Institute for War and Peace Reporting | Giving Voice, Driving Change

Role of Intermediaries Questioned Again

Witness says they coached him on what to say to the court’s investigators. By Wairagala Wakabi in The Hague
By Wairagala Wakabi

A witness who previously testified for the prosecution in the war crimes trial of alleged Congolese rebel leader Thomas Lubanga took the stand again this week to claim that an intermediary of the court’s investigators told him what to tell the latter.

The witness, testifying with voice and face distortion, told the International Criminal Court, ICC, however, that the investigators from the Office of the Prosecutor, OTP, “did not influence me in any manner”.

The ICC employs intermediaries, usually individuals who work for local NGOs, to gather information relating to a particular case that is being prosecuted.

The witness first said he lied to investigators last June, prompting judges at the ICC to rule that the witness must make a fresh statement before his testimony could continue.

These latest witness remarks have continued to focus attention on the role which intermediaries played in finding witnesses and compiling evidence against Lubanga, alleged former leader of the Union of Congolese Patriots, UPC, who is accused of using child soldiers in inter-ethnic conflict in the Democratic Republic of Congo during 2002 and 2003.

“Each time I met the investigators, I had an intermediary who came to see me at the hotel. He would tell me everything I had to say,” the witness said.

Prosecuting lawyer Nicole Samson said this week that, in his original 2005 statement, the witness claimed that there were children, some as young as 12, at the UPC headquarters in Bunia, capital of Ituri province, and the nearby military training camp at Mandro village.

Samson also noted that the witness had previously said that, while with the UPC, he often saw senior military men in its militia when they visited the UPC headquarters to meet Lubanga.

But the witness contradicted his earlier statements by claiming that he had never served in the UPC. He also stated that his earlier claims of seeing military commanders Bosco Ntaganda and Floribert Kisembo at the UPC headquarters were equally false.

In his 2005 statement, the witness stated that there were many child soldiers at the UPC headquarters, and that some of them were bodyguards of Ntaganda and Kisembo. He said that they “were small and the weapons they bore were a lot bigger than them”, according to portions of the statement that prosecutors read out in court this week.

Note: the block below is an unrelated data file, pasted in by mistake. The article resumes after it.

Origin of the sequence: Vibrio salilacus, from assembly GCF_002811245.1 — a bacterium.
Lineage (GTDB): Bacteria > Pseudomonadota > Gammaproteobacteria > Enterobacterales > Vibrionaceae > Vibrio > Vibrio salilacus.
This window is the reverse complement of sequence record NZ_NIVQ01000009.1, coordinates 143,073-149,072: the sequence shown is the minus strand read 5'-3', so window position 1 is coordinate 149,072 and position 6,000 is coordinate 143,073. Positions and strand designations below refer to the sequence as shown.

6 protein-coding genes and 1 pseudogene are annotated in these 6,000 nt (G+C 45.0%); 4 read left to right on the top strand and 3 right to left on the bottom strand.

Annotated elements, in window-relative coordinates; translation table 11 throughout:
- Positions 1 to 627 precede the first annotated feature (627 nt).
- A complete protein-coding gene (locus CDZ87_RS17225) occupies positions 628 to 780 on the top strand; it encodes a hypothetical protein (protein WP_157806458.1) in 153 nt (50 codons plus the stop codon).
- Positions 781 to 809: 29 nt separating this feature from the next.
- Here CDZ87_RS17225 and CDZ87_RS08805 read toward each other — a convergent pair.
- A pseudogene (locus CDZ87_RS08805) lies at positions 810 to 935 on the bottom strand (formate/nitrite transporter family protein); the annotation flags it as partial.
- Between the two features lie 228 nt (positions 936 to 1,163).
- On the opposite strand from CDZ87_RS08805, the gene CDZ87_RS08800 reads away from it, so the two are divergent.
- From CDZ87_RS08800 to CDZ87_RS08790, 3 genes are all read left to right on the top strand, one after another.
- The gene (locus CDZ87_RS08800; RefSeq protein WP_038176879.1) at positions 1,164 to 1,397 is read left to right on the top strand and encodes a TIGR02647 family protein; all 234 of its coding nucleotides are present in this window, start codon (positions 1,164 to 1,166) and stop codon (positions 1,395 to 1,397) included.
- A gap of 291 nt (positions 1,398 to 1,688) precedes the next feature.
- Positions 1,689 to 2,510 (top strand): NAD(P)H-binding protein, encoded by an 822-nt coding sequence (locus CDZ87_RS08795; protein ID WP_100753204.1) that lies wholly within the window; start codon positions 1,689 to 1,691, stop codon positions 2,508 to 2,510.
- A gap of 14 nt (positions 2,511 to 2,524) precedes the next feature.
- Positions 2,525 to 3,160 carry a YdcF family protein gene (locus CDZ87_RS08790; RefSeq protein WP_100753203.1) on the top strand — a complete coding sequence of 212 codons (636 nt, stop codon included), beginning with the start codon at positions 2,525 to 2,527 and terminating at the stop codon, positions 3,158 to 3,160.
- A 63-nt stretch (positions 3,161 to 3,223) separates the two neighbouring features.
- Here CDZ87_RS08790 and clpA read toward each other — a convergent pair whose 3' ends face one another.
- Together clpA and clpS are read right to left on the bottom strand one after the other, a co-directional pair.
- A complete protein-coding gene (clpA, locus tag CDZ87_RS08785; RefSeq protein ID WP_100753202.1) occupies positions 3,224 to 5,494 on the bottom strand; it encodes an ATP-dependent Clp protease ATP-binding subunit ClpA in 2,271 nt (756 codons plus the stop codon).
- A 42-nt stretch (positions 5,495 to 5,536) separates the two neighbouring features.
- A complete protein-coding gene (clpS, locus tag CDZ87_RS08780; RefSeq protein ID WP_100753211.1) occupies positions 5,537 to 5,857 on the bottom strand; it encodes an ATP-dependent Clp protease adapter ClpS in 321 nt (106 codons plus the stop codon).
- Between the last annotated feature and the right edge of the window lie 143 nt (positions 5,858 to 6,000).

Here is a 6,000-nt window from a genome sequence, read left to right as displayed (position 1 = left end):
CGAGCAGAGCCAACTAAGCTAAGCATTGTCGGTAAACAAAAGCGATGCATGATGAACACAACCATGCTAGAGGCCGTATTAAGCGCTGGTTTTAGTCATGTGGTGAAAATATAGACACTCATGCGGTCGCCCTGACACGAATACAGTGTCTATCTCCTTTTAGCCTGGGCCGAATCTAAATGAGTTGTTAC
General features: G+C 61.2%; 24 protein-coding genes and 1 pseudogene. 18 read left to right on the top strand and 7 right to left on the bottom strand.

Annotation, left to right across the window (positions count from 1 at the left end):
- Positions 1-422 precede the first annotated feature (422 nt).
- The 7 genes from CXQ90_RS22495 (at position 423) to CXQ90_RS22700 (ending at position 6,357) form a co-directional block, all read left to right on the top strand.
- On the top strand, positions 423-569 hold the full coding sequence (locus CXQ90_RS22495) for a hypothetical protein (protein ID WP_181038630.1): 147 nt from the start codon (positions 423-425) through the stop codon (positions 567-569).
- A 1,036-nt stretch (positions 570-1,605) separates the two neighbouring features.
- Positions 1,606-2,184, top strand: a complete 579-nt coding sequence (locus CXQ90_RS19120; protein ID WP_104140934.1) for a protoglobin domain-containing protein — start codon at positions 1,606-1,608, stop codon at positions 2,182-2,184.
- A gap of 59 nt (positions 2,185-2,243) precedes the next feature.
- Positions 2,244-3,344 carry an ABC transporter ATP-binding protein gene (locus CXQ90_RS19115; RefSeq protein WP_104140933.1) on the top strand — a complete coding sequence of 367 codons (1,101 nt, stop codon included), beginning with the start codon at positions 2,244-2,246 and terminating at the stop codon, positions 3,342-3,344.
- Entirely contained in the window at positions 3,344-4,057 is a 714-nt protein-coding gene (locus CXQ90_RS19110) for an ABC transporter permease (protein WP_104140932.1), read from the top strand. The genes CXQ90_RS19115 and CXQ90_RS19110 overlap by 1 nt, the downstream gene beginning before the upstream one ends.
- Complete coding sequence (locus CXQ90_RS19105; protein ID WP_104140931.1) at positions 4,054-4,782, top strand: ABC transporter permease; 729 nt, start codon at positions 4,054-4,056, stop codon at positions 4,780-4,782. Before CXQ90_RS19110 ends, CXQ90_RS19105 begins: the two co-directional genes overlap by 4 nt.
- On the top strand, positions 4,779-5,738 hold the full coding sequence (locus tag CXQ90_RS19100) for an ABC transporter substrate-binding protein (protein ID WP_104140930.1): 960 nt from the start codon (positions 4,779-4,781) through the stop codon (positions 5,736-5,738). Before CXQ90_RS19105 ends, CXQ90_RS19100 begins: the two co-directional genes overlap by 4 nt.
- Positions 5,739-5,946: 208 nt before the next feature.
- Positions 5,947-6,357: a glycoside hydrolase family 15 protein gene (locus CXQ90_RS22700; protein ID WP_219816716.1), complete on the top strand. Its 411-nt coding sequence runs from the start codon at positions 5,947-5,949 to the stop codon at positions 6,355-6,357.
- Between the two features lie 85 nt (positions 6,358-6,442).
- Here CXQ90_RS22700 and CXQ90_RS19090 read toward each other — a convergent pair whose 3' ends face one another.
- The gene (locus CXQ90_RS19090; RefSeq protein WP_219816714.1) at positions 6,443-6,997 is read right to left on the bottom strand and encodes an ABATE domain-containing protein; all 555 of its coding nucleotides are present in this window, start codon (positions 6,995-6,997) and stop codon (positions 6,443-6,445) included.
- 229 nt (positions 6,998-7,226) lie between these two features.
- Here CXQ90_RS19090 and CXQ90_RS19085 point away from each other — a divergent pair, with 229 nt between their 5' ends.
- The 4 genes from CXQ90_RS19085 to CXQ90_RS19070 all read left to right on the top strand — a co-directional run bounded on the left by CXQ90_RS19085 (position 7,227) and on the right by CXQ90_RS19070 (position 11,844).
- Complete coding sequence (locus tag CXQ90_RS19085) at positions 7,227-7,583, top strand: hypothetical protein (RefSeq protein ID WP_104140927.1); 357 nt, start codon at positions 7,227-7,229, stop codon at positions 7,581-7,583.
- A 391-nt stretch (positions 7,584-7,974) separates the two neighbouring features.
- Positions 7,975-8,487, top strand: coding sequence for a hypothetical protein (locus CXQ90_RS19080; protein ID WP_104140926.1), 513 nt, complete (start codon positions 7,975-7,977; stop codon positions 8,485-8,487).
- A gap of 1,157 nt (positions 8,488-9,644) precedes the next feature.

Samson asked the witness whether he had ever been to the UPC’s training camp at Mandro.

“I never took part in military training given by the UPC,” the witness replied.

According to prosecutors, the witness in his 2005 statement also described his abduction by UPC fighters, training he underwent at Mandro and punishments meted out to errant trainees at the camp.

Under questioning by Samson, he confirmed that all the money he received from the investigators was for his travel, phone costs and food, and that he signed every time he received money. “It was not remuneration or a salary,” he said.

Samson asked him whether he read and confirmed the accuracy of his statement to investigators before he signed it.

“No, I did not read the statement,” he replied. “The person who took me to the investigator gave me a briefing. He said to me that I must not read [the statement], that I have to pretend that I couldn’t read and claim that I have problems with my vision.”

Presiding judge Adrian Fulford caused concern among the prosecution when he said the defence is entitled to know the identity of some of the intermediaries who assisted witnesses.

He ordered that the identity of one particular intermediary should be disclosed forthwith “because of the evidence we have heard since the beginning of January” concerning the role he played.

But prosecutors said that they would appeal against this ruling.

Prosecution lawyer Manoj Sachdeva insisted that the disclosure would have “grave consequences in terms of the potential safety of our intermediaries, of their families and the organisations they work for, in addition to making it even more difficult for the prosecutor to perform his duties in the field investigating conflict areas”.

IWPR's weekly updates of the Thomas Lubanga trial are produced in cooperation with the Open Society Justice Initiative of the Open Society Institute, OSI. Daily coverage of the trial can be found at http://www.lubangatrial.org/

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